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Leaf People In A Bean World

A lifelong devotee of tea, Maria Sparsis shares her knowledge with her customers at Tea and Chi.

Is this how tea began? This painting recalls the legend that Chinese Emperor Chen Nung accidentally invented tea when a few leaves from a nearby plant wafted into his pot of hot water.

Is this how tea began? This painting recalls the legend that Chinese Emperor Chen Nung accidentally invented tea when a few leaves from a nearby plant wafted into his pot of hot water.

Legend has it that one spring day in 2737 BC, Chinese Emperor Chen Nung (or Shennong) was out for a walk and, feeling tired, paused for a rest. As was his custom, he boiled his water before drinking it, but on this particular day a breeze caused some leaves from a nearby plant to waft into his pot of water. Chen Nung, whose name means “Divine Farmer,” was an avid and adventurous herbalist who was not at all averse to trying new things; drinking the concoction, he found it tasty and rejuvenating. The leaves were from the plant now known officially as Camellia sinensis – in common parlance, tea.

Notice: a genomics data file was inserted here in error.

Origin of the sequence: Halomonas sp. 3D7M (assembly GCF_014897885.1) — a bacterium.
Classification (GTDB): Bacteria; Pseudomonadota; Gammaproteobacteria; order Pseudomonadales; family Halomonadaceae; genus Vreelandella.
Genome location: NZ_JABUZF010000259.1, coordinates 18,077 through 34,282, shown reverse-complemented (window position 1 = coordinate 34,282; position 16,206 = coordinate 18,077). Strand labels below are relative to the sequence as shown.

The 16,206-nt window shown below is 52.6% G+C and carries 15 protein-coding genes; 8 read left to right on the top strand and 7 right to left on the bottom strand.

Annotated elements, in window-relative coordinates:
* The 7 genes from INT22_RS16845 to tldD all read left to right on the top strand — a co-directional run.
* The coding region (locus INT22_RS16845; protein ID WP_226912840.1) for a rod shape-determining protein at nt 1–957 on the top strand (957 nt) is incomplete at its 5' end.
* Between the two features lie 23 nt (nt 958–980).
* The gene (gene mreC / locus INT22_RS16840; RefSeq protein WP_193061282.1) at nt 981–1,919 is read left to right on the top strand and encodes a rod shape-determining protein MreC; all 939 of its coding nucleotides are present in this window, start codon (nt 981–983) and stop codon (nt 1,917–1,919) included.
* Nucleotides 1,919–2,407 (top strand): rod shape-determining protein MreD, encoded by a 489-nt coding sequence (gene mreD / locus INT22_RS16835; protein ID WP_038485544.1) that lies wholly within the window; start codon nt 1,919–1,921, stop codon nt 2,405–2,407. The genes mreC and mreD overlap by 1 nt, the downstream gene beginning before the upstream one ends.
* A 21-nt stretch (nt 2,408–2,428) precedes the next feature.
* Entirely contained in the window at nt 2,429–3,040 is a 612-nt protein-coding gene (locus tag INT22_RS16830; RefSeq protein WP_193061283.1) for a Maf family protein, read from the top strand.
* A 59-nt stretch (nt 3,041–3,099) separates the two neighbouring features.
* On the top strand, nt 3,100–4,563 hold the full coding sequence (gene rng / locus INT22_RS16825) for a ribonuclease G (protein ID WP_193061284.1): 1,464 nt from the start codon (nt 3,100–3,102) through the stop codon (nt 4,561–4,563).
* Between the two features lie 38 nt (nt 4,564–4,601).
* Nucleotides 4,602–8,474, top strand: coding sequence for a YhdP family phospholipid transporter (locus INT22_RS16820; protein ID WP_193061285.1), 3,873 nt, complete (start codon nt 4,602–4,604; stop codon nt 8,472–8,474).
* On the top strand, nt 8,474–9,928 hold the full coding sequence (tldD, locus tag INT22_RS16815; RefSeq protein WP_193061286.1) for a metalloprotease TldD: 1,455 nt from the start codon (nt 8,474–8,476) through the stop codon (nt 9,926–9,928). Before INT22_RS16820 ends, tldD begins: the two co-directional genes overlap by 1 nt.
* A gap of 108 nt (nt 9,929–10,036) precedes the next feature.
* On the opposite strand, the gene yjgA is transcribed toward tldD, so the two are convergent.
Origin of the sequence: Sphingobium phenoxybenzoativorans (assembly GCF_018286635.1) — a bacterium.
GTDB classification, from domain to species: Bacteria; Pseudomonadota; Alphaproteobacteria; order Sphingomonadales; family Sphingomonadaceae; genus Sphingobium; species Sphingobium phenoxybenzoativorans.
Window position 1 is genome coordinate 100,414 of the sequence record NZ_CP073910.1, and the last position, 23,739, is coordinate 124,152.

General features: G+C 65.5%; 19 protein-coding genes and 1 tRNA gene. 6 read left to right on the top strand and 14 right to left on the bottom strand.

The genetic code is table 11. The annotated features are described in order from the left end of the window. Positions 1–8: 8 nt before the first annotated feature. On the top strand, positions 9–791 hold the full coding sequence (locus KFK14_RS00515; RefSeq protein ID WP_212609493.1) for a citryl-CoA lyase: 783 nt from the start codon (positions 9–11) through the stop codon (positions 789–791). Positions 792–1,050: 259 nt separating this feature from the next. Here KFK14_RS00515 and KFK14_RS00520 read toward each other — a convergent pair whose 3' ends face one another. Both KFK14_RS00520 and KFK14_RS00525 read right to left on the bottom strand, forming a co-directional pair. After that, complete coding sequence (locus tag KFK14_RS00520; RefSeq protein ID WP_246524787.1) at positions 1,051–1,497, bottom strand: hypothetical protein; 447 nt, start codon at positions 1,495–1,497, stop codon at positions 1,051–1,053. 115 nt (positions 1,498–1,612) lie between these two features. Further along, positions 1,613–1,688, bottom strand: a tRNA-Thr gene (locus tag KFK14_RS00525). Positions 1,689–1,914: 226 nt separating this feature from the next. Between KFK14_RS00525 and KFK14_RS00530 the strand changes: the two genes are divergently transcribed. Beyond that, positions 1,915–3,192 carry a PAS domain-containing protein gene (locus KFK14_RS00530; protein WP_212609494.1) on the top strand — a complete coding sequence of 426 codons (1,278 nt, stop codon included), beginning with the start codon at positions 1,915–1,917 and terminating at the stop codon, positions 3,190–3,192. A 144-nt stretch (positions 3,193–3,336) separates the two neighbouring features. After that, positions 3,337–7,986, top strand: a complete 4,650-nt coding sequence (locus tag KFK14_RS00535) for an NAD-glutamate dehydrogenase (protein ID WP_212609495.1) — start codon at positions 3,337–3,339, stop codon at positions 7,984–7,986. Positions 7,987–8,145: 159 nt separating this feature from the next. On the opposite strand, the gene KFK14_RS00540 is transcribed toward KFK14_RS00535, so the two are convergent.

Today, tea is the second most popular beverage on Earth, surpassed only by plain water.

In fact, in some cultures, tea holds a status far above that of a mere beverage; it is a part of the very social fabric. In the United Kingdom and many former members of the British Empire, tea is at the center of the customary afternoon snack or small meal. Japan has developed a tea ceremony so intricate that it can last as long as four hours.

Read the entire article in the March 2012 issue